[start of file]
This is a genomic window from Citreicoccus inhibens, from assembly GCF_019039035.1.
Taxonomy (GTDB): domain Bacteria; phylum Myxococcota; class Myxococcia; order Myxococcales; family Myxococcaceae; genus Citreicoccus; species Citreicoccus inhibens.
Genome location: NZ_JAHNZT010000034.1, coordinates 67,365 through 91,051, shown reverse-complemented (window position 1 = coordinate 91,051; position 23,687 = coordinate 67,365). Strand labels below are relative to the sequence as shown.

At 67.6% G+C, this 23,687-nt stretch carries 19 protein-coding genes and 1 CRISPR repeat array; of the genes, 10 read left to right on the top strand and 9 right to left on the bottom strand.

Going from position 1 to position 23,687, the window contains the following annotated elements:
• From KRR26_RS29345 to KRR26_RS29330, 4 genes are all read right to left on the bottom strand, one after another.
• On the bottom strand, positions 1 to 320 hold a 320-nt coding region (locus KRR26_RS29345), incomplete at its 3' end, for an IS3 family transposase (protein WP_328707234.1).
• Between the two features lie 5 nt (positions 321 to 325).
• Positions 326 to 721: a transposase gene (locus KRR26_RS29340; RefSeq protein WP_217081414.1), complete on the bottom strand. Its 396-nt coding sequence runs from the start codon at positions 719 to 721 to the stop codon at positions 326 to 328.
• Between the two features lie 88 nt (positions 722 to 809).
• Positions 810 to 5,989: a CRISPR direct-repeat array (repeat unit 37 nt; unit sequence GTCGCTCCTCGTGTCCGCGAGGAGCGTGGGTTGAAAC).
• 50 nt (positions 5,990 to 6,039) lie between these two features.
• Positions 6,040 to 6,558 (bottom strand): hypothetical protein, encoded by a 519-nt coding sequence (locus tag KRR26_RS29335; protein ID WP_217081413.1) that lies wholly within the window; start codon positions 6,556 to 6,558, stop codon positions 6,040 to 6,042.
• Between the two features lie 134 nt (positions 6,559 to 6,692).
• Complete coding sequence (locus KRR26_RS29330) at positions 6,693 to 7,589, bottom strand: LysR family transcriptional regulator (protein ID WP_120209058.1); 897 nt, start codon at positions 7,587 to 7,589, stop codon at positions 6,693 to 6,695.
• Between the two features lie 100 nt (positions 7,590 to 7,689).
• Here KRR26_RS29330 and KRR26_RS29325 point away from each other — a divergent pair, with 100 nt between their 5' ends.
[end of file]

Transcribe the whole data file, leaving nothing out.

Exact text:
This is a genomic window from Citreicoccus inhibens, from assembly GCF_019039035.1.
Taxonomy (GTDB): domain Bacteria; phylum Myxococcota; class Myxococcia; order Myxococcales; family Myxococcaceae; genus Citreicoccus; species Citreicoccus inhibens.
Genome location: NZ_JAHNZT010000034.1, coordinates 67,365 through 91,051, shown reverse-complemented (window position 1 = coordinate 91,051; position 23,687 = coordinate 67,365). Strand labels below are relative to the sequence as shown.

At 67.6% G+C, this 23,687-nt stretch carries 19 protein-coding genes and 1 CRISPR repeat array; of the genes, 10 read left to right on the top strand and 9 right to left on the bottom strand.

Going from position 1 to position 23,687, the window contains the following annotated elements:
• From KRR26_RS29345 to KRR26_RS29330, 4 genes are all read right to left on the bottom strand, one after another.
• On the bottom strand, positions 1 to 320 hold a 320-nt coding region (locus KRR26_RS29345), incomplete at its 3' end, for an IS3 family transposase (protein WP_328707234.1).
• Between the two features lie 5 nt (positions 321 to 325).
• Positions 326 to 721: a transposase gene (locus KRR26_RS29340; RefSeq protein WP_217081414.1), complete on the bottom strand. Its 396-nt coding sequence runs from the start codon at positions 719 to 721 to the stop codon at positions 326 to 328.
• Between the two features lie 88 nt (positions 722 to 809).
• Positions 810 to 5,989: a CRISPR direct-repeat array (repeat unit 37 nt; unit sequence GTCGCTCCTCGTGTCCGCGAGGAGCGTGGGTTGAAAC).
• 50 nt (positions 5,990 to 6,039) lie between these two features.
• Positions 6,040 to 6,558 (bottom strand): hypothetical protein, encoded by a 519-nt coding sequence (locus tag KRR26_RS29335; protein ID WP_217081413.1) that lies wholly within the window; start codon positions 6,556 to 6,558, stop codon positions 6,040 to 6,042.
• Between the two features lie 134 nt (positions 6,559 to 6,692).
• Complete coding sequence (locus KRR26_RS29330) at positions 6,693 to 7,589, bottom strand: LysR family transcriptional regulator (protein ID WP_120209058.1); 897 nt, start codon at positions 7,587 to 7,589, stop codon at positions 6,693 to 6,695.
• Between the two features lie 100 nt (positions 7,590 to 7,689).
• Here KRR26_RS29330 and KRR26_RS29325 point away from each other — a divergent pair, with 100 nt between their 5' ends.